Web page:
New Laws Further Suppress Russian Civil Society as September Elections Draw Near

Facade of The State Duma of Russian Federationon in Moscow.

On 9 June, the Russian parliament’s lower chamber, the State Duma, adopted a bill that expands the government’s powers to label organisations as ‘undesirable’. It is one of three bills introduced in May this year to further suppress civil society and political opposition ahead of the parliamentary elections in September, Civil Rights Defenders notes.  

The three bills were introduced on 4 May, supposedly to prevent ‘foreign interference in elections.’ The bills will add to the Russian government’s arsenal of laws that suppress the country’s political opposition and independent civil society. The first two have now been adopted, enabling authorities to impose strict measures against those that are critical towards Putin’s regime. The third bill will be voted on in the State Duma on 15 June.  

“We believe that the Russian government is deliberately targeting the political opposition and civil society with these new bills ahead of the decisive parliamentary elections on 19 September 2021,” says Ana Furtuna, Eurasia Department Director at Civil Rights Defenders. “We call on the Russian authorities to uphold their international obligations to ensure that civil and political rights are protected and respected.”  

The first of the three bills came into force on 4 June 2021. It bans leaders, staff, and supporters of organisations labelled as ‘extremist’ from running for parliamentary elections. The bill is part of a larger umbrella of laws allegedly aimed at combating extremism, but there are serious concerns that the legislation has also been used to silence critical voices and restrict political opposition.  

The bill gives the Russian authorities the power to – at their discretion – label any politically inconvenient group or entity as ‘extremist’. Individuals who have held leadership positions in an ‘extremist’ organisation are banned from running in any elections for five years. For staff and supporters – which could include private donors – a three-year ban is in place. The bill is retroactive, meaning that persons holding leadership positions in ‘extremist’ organisations three years prior to the law’s passing could be banned from participating in the electoral process.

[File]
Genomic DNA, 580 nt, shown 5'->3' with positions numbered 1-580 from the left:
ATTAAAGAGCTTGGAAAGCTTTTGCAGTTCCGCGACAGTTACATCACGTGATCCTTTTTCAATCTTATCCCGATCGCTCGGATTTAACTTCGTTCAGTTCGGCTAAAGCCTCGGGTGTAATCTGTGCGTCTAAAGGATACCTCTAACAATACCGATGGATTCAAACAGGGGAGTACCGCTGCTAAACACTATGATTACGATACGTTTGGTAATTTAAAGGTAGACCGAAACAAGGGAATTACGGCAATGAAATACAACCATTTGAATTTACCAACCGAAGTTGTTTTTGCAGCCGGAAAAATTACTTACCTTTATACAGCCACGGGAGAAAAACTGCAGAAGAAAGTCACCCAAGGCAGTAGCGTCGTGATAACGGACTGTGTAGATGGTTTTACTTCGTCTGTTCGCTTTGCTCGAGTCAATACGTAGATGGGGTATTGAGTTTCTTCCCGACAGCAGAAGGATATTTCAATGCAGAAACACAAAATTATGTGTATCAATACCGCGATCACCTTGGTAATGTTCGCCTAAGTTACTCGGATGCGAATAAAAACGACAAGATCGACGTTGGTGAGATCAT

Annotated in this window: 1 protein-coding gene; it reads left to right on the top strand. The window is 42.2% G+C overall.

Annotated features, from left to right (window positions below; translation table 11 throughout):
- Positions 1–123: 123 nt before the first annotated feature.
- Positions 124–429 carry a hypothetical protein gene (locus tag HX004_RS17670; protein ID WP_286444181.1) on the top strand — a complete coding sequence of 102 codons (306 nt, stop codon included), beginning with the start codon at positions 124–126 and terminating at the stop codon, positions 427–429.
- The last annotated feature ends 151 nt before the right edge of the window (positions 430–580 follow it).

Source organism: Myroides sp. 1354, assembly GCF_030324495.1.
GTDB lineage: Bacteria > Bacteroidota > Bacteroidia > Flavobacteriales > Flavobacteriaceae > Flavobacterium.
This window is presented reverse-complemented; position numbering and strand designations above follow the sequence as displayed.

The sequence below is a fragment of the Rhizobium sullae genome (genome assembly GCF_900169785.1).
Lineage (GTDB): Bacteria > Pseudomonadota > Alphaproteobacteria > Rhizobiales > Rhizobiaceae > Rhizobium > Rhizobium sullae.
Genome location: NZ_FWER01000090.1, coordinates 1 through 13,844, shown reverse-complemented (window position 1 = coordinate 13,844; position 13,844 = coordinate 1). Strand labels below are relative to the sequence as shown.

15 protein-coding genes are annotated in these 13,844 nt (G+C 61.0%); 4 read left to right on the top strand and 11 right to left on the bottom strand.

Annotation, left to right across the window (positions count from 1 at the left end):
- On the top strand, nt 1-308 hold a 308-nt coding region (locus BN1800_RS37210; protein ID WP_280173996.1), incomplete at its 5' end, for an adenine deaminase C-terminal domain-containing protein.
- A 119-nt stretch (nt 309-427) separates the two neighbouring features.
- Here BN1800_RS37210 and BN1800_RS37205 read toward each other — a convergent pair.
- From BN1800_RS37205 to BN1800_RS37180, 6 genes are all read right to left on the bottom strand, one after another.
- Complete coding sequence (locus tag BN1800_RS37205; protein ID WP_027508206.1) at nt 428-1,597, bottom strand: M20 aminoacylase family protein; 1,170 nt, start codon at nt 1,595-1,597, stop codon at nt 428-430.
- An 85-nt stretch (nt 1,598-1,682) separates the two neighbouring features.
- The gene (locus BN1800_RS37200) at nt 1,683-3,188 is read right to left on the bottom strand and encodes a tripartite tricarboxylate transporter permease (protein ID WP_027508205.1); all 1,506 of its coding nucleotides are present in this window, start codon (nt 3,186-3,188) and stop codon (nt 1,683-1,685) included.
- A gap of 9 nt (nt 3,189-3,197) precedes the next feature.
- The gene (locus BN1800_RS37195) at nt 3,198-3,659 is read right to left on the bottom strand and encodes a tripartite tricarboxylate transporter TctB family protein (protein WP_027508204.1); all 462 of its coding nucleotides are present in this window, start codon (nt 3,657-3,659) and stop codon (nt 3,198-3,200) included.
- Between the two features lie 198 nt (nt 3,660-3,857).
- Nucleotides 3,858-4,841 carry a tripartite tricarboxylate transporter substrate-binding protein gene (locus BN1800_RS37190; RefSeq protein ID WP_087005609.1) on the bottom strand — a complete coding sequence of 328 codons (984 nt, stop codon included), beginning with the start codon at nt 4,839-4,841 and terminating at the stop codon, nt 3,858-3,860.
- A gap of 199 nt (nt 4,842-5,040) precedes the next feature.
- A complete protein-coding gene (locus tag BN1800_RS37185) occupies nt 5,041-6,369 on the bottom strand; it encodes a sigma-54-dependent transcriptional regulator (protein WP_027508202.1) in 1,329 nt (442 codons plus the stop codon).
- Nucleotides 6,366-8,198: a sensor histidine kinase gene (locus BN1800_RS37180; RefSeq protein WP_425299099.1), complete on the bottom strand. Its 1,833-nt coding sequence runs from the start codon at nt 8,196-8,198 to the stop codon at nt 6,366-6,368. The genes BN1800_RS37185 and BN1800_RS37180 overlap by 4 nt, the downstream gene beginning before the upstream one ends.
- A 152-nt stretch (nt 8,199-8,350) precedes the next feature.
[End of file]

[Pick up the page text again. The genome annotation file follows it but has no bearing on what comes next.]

On 9 June, main opposition leader Alexei Navalny’s three organisations were labelled as ‘extremist’. Members, ex-members, and supporters of these organisations, including people who have donated to his foundation or protested on his behalf in early 2021, are now deprived of their political rights. 


Opposition leader Alexei Navalny is currently detained in a Moscow prison.

The second bill, adopted on 9 June, adds amendments to the law on ‘undesirable organisations’. Russian citizens are now prohibited from participating in activities of ‘undesirable’ organisations, regardless of whether their activities are taking place in Russia or abroad.  

In addition, international organisations can now be labelled as ‘undesirable’ if they act as ‘intermediaries’ by receiving economic support or property from an ‘undesirable’ organisation. 

The bill also imposes stricter measures to monitor the finances of non-governmental organisations (NGOs) with bank accounts in Russia. This could also enable authorities to identify private individuals who receive funds from ‘foreign agents’ and donate to ‘undesirable’ or ‘extremist’ organisations. Individuals identified as donors could then face legal action as per the first bill mentioned above. 

The bill still needs to pass the parliament’s upper chamber, the Federation Council, and be signed into law by President Vladimir Putin.  

The third bill, which will be considered by the Duma on 15 June, amends article 284.1 of the Russian Criminal and Criminal Procedure Codes to simplify the process of charging individuals affiliated with ‘undesirable’ organisations.  

Currently, a person can only be criminally charged for being involved with an ‘undesirable’ organisation’s activity if they have two or more administrative convictions for one year related to their affiliation with the organisation.

The new amendments broaden the legal scope of what it means to participate in an ‘undesirable organisation’s activity, making it easier for authorities to criminally charge activists, journalists and activists involved in ‘undesirable’ behavior. For example, the bill prohibits the process of providing or collecting funds for an ‘undesirable’ organisation – a crime that could now be punishable by five years in prison.  

The primary target of the current law on ‘undesirable organisations’ has been the Russian opposition movement – Open Russia. Due to the restrictive measures, the movement announced its liquidation on 27 May. Thus far, all the existing cases under the amended article have been initiated against Open Russia activists

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